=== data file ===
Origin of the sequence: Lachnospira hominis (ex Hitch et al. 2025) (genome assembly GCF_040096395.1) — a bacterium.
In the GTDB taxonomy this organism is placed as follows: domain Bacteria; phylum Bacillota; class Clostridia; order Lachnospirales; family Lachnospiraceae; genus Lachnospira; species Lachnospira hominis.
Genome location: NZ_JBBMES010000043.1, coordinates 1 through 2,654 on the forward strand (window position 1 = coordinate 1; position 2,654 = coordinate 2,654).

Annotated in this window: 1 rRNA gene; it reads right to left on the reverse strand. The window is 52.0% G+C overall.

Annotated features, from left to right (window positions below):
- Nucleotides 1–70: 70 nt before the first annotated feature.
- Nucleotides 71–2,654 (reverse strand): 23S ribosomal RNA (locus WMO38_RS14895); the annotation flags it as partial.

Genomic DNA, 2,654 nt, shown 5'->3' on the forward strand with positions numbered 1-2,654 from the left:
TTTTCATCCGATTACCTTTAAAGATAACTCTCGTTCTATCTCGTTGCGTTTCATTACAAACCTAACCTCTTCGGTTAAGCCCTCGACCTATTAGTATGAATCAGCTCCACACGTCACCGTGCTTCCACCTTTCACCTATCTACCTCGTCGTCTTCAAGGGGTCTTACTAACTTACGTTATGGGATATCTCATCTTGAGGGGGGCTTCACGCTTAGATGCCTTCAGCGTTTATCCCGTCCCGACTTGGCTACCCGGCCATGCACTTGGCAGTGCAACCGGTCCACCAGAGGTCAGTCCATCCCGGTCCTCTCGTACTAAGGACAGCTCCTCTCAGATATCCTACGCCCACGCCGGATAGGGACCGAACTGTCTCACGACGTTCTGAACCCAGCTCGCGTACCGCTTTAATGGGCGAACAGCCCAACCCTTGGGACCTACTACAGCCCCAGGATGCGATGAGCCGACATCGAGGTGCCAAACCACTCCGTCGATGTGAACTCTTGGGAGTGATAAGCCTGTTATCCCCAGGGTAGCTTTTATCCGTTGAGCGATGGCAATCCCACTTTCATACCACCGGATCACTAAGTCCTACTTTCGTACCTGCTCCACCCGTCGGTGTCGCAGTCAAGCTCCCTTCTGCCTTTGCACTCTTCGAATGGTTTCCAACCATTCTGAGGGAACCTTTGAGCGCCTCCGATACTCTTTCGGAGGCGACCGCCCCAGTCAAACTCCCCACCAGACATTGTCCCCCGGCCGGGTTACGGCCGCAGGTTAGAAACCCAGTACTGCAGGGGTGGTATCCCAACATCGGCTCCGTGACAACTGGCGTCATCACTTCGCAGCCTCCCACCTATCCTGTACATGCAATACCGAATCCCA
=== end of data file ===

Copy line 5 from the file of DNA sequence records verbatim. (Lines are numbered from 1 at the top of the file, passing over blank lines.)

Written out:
Annotated features, from left to right (window positions below):